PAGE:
Quite simply, the best students (wheat) is seperated from the rest (chaff) by a tough exam. Getting to the top is tough in all walks of life. If the number of aspirants is more like that of JEE or CAT, the level of toughness has to be tougher. Simple. If you bring down the level of toughness of this exam, several undeserving candiates with an ability to cram and somehow solve those boared exam like stereotype problems will get in at the expense of geniuses. This will dilute the talent level currently in the IITs and will be detrimental to its quality. It is true that the IITs dont have as much research output as they should have , but they are far far better than the rest of the engineering collges in India. If you dispute with this, I have to say that the remains of the scars left behind in you of not getting into iits is influencing your judgement.

One hopes that such a thought process of tinkering with the JEE pattern is the pipeline forever. Mr. Dubey probably has recently read some books on change mangagement in his spare time. If that is the case, then I must say that it triggered a quite negative idea in his mind. Finally, before such a radical step is taken, a vote should be taken amongst current IIT students and the alumni. They are the people who have " been here , and done that" . They know what it is to crack IIT JEE , some of them have seen what the other elite institutes in the world are and how the IITs stand in relation to them, and what more could be done to improve the system. Forgive me for making a prescient comment, but if such a proposal goes to the ballot, it will lose be an overwhelming majority.

Anonymus philippic said...

Its a world of give-n-take...

What you give is what you get ... you cannot blame the system if you turned out to be a rotten curd.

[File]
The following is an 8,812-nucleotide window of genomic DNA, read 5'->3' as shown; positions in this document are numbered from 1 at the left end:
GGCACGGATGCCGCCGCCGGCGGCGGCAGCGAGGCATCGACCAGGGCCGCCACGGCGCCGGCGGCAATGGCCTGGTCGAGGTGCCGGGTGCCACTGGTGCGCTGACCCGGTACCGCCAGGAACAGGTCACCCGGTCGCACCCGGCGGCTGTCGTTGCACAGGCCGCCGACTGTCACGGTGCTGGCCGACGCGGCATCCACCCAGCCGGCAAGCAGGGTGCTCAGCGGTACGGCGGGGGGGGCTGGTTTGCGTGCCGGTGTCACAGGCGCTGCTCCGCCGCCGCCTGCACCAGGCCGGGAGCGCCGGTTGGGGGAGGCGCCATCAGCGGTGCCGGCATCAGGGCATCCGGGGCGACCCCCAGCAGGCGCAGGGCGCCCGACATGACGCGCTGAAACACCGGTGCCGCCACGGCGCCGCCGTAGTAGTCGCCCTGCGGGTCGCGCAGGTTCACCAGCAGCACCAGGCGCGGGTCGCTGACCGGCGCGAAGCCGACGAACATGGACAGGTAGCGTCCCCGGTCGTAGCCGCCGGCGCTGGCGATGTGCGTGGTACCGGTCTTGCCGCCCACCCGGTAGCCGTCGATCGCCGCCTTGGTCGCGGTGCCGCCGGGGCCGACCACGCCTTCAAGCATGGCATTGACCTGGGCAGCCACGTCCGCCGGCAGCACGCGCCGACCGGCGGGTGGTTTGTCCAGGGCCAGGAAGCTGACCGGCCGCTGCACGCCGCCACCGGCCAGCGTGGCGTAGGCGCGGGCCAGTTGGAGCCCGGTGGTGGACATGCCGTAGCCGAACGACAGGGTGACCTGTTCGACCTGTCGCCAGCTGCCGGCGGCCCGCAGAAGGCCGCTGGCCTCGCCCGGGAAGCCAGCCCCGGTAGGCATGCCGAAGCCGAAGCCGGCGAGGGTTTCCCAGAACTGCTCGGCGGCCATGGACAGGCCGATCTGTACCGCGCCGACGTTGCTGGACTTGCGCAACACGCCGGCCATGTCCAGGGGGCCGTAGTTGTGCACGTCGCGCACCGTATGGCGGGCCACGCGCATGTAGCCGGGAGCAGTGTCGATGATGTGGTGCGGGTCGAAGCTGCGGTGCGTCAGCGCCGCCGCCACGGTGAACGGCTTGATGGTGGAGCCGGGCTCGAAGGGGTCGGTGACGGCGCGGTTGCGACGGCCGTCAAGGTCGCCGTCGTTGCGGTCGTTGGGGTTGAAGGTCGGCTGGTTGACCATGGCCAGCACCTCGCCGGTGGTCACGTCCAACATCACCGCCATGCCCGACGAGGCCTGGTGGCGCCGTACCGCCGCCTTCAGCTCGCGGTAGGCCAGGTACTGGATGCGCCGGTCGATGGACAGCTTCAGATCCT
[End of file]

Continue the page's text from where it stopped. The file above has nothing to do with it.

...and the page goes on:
and the saying goes for the rest who support the motion...

- A

Ashish Gupta said...

Not much to add for me but if authors are interested they can follow views of current IITMians on IITM-DiscussionGroup@yahoogroups.com (search for hyphen in the name, I don't remember). Predictably, most alums are agahst at notion, though couple of professors, also part of yahoo group, support this partially. And don't jump directly to conlclusion because they are profs, cause they are IIT alum too, and have balanced and insider view of system.

Markov Chain said...

Dear Anonymous Phillipic,

I must say your mail was laden with frustration....tch tch tch...how pathetic it must have felt after giving it your everything but to have found out yourself as "Rotten curd" . :))

Rakesh said...

Hey, I read that some guy says "IIT takes the best and reduces them to crud"...either this guy is a real frustoo IITian, or a grapes-are-sour case.
If what he says is the truth and IIt produces crud, then sorry to say this, but other collegs are producing Bu%^$hit! I myself have attended the best engg. college in Bombay for a year before I came to IIT, and I can bet my a$$ that there s a tremendous difference in level between the two.